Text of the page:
Hurricane Harvey Donations

We know many of our clients are thinking about, or already have, many donations to help the Hurricane Harvey relief effort. For those who want to make a donation, the following are links to some reputable charities that are using the donations to go directly toward the relief effort. Please do consider making a donation to the following:

American Red Cross

Houston Food Bank

Greater Houston Community Fund

And if you want to make a donation for the furry victims of the Hurricane, please consider the following.

SPCA of Texas

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Preparing for Open Enrollment


Open Enrollment tends to be one of the more stressful times of the year for many of our clients. Whether you have to navigate group or individual open enrollment, you will have important decisions to make concerning your health and financial future for the next year. Managing those decisions can certainly be stressful, which is why we’re here to help. Providing advice and attempting to streamline the process are just some of the services we provide. With a little preparation, we can help make this year’s open enrollment the smoothest yet.

What You Can Do

As your prepare for open enrollment, one of the best things you can do is to plan ahead. If you have an individual policy, take some time to go over how well your health plan has been serving you. Consider your finances and health history when reviewing your plan. This is also an excellent time to contact us with any questions you might have about plan changes, availability, or any other questions you have. We are happy to go over plans with you.

If you are administering a group plan, preparation for open enrollment is even more important. Preparing to answer your employees’ questions, updating records, soliciting employee input, and analyzing you benefit offerings. It is helpful if you have can provide us with a list of eligible employees. We can then compare our list to yours, and fix any discrepancies. Knowing who is eligible can go a long way to making the process easier. If you are planning on changing carriers or plans, it is important to notify your employees of that change. While the law does not require you to do so, it is a good practice so as to minimize confusion. New providers mean new networks, and a possibly a new drug formulary. It is important that your employees know about these changes in advance, so they can make informed elections.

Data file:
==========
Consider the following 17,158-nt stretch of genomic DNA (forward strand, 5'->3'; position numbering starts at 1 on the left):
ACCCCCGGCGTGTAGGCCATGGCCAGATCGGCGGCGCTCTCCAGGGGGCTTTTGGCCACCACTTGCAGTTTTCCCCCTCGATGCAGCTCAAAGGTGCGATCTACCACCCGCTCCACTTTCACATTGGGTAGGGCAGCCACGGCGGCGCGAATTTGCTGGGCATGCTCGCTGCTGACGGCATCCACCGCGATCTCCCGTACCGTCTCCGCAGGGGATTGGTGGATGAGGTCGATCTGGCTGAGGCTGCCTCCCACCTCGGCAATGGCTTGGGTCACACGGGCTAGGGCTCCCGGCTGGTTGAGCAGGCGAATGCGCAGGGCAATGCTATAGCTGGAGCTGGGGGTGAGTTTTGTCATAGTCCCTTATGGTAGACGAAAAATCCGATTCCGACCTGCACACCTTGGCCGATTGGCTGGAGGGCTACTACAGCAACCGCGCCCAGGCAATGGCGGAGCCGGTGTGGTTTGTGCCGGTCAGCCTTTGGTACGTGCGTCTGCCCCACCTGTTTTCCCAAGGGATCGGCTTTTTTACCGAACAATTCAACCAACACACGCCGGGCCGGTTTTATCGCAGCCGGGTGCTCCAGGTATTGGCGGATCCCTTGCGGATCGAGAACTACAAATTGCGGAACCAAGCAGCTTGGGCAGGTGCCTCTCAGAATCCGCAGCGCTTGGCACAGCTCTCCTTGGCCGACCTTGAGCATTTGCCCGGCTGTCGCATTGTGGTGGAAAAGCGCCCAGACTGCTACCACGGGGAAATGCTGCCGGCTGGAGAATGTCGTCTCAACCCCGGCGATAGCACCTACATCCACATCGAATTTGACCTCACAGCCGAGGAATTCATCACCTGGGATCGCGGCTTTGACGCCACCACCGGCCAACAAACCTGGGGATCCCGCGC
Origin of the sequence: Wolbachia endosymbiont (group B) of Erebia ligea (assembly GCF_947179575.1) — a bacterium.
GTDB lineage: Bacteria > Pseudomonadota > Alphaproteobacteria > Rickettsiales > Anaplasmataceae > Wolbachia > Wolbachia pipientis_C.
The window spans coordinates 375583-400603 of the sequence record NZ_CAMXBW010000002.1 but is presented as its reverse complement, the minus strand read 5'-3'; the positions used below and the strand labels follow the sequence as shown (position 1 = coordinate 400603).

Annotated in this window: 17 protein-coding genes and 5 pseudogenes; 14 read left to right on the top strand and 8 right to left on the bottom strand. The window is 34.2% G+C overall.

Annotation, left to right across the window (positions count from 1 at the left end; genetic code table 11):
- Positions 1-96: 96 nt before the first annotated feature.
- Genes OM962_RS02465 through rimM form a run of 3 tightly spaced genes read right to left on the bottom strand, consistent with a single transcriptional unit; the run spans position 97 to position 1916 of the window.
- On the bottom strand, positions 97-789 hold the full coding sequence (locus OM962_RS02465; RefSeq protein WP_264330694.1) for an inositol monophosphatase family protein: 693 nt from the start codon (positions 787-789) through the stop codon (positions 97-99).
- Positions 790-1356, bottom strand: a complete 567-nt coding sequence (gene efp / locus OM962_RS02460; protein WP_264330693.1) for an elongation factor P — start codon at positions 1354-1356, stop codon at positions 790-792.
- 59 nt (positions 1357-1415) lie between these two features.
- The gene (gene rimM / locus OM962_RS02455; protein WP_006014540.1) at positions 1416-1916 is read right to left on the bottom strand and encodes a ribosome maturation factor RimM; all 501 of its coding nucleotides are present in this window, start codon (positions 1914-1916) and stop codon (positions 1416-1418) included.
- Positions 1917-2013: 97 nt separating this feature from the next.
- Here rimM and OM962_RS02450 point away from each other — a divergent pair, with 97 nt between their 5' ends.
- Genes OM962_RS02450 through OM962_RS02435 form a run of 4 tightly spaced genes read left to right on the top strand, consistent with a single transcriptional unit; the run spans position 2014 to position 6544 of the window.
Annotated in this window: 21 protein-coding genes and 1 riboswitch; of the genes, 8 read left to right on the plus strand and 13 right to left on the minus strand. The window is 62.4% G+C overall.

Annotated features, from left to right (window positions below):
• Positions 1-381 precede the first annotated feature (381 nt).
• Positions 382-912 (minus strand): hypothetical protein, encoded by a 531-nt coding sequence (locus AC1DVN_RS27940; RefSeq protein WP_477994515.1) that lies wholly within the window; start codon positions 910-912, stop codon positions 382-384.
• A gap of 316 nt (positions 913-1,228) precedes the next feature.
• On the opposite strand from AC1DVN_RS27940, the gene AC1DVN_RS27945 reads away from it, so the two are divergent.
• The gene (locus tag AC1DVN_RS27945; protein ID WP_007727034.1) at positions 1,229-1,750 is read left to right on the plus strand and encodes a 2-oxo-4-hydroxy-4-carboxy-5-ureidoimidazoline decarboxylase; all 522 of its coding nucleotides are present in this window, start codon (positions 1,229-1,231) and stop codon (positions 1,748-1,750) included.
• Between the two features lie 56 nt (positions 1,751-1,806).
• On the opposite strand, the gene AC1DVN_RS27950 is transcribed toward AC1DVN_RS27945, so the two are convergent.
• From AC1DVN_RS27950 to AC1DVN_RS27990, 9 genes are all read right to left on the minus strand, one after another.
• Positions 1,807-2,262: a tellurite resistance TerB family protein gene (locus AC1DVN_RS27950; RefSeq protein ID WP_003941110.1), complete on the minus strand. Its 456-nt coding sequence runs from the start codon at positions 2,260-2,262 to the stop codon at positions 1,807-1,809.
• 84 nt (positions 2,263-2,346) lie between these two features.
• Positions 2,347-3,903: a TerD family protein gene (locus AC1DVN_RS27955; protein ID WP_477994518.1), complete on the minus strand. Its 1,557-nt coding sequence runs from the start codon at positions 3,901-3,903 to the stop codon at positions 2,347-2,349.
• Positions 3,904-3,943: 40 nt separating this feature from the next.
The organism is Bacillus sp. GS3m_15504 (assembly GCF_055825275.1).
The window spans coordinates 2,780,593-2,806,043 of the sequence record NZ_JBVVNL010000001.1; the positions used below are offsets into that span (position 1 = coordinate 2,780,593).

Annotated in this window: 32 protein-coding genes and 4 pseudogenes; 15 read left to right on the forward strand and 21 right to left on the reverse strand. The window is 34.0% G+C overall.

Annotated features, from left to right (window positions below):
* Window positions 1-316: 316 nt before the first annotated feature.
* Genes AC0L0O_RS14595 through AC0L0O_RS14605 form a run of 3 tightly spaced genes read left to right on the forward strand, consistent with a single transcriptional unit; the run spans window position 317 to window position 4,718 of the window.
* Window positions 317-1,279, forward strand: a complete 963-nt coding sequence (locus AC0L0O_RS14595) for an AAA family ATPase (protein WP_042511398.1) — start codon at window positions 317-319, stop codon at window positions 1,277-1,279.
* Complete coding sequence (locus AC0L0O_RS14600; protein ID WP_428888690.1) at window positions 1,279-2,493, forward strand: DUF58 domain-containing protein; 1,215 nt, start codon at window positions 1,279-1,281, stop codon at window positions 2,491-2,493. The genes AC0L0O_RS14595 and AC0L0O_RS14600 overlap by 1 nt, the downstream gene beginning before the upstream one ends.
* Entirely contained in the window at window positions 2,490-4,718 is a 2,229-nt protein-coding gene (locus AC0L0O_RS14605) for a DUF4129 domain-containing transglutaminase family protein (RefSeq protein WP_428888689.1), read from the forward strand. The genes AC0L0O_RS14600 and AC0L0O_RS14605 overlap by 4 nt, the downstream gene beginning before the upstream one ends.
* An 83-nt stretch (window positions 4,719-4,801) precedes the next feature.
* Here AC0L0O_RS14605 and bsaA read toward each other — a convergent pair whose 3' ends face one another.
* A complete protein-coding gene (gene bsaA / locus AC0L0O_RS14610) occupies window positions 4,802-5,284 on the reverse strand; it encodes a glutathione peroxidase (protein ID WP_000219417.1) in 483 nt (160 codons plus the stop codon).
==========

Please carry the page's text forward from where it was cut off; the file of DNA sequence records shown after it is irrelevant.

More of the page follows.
What We Do For You

As open enrollment approaches, there are several things that we can do for you. If you are interested in looking at different carriers, let us know. We can see if there are available plans that may be less expensive. Let us know what your goals are, and how your current benefits have been working for you. If you’re satisfied, we can make sure your renewal is seamless. If you want to look elsewhere, let us know! Once we have that information, we can work on tailoring a quote that addresses your needs.

Another way in which we can help streamline open enrollment is to provide communications to your employees. These communications not only serve as a reminder to your employees about the benefits you provide, but also help them to make informed choices about their open enrollment elections. We can provide these communications either digitally or via mail. Further, we can include forms to allow the employee to make elections and get them back to us directly for processing.